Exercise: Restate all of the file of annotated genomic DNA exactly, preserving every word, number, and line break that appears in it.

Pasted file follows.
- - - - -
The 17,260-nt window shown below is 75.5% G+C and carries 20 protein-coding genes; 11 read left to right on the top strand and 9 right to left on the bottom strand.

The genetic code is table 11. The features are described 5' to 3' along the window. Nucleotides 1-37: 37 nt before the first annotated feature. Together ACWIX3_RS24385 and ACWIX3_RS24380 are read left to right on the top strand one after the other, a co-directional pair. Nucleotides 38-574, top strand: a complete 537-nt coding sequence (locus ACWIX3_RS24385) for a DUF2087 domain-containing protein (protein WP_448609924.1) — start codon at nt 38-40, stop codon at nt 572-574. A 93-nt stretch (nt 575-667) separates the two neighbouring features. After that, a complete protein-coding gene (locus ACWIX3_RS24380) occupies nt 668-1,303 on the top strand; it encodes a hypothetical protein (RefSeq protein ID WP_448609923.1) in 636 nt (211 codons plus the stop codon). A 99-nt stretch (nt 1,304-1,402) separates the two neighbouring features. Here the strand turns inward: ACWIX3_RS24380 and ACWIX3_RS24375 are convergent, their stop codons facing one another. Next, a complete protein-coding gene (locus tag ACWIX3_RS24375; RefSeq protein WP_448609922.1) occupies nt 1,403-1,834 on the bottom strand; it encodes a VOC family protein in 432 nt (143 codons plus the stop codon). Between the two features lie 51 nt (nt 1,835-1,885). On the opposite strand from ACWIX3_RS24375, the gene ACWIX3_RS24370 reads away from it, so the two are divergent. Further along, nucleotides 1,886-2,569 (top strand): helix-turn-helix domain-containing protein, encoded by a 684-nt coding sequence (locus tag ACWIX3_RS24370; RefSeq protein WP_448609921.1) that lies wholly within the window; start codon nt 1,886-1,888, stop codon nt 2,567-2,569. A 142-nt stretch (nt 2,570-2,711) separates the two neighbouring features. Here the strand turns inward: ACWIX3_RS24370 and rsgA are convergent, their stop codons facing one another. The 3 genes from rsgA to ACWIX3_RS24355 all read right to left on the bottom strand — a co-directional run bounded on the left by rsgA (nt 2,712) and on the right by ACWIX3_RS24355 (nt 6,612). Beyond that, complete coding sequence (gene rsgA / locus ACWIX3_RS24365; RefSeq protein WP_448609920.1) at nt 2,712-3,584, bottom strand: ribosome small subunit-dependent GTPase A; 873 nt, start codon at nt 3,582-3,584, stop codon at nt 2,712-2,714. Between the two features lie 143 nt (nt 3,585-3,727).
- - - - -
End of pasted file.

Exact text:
The 17,260-nt window shown below is 75.5% G+C and carries 20 protein-coding genes; 11 read left to right on the top strand and 9 right to left on the bottom strand.

The genetic code is table 11. The features are described 5' to 3' along the window. Nucleotides 1-37: 37 nt before the first annotated feature. Together ACWIX3_RS24385 and ACWIX3_RS24380 are read left to right on the top strand one after the other, a co-directional pair. Nucleotides 38-574, top strand: a complete 537-nt coding sequence (locus ACWIX3_RS24385) for a DUF2087 domain-containing protein (protein WP_448609924.1) — start codon at nt 38-40, stop codon at nt 572-574. A 93-nt stretch (nt 575-667) separates the two neighbouring features. After that, a complete protein-coding gene (locus ACWIX3_RS24380) occupies nt 668-1,303 on the top strand; it encodes a hypothetical protein (RefSeq protein ID WP_448609923.1) in 636 nt (211 codons plus the stop codon). A 99-nt stretch (nt 1,304-1,402) separates the two neighbouring features. Here the strand turns inward: ACWIX3_RS24380 and ACWIX3_RS24375 are convergent, their stop codons facing one another. Next, a complete protein-coding gene (locus tag ACWIX3_RS24375; RefSeq protein WP_448609922.1) occupies nt 1,403-1,834 on the bottom strand; it encodes a VOC family protein in 432 nt (143 codons plus the stop codon). Between the two features lie 51 nt (nt 1,835-1,885). On the opposite strand from ACWIX3_RS24375, the gene ACWIX3_RS24370 reads away from it, so the two are divergent. Further along, nucleotides 1,886-2,569 (top strand): helix-turn-helix domain-containing protein, encoded by a 684-nt coding sequence (locus tag ACWIX3_RS24370; RefSeq protein WP_448609921.1) that lies wholly within the window; start codon nt 1,886-1,888, stop codon nt 2,567-2,569. A 142-nt stretch (nt 2,570-2,711) separates the two neighbouring features. Here the strand turns inward: ACWIX3_RS24370 and rsgA are convergent, their stop codons facing one another. The 3 genes from rsgA to ACWIX3_RS24355 all read right to left on the bottom strand — a co-directional run bounded on the left by rsgA (nt 2,712) and on the right by ACWIX3_RS24355 (nt 6,612). Beyond that, complete coding sequence (gene rsgA / locus ACWIX3_RS24365; RefSeq protein WP_448609920.1) at nt 2,712-3,584, bottom strand: ribosome small subunit-dependent GTPase A; 873 nt, start codon at nt 3,582-3,584, stop codon at nt 2,712-2,714. Between the two features lie 143 nt (nt 3,585-3,727).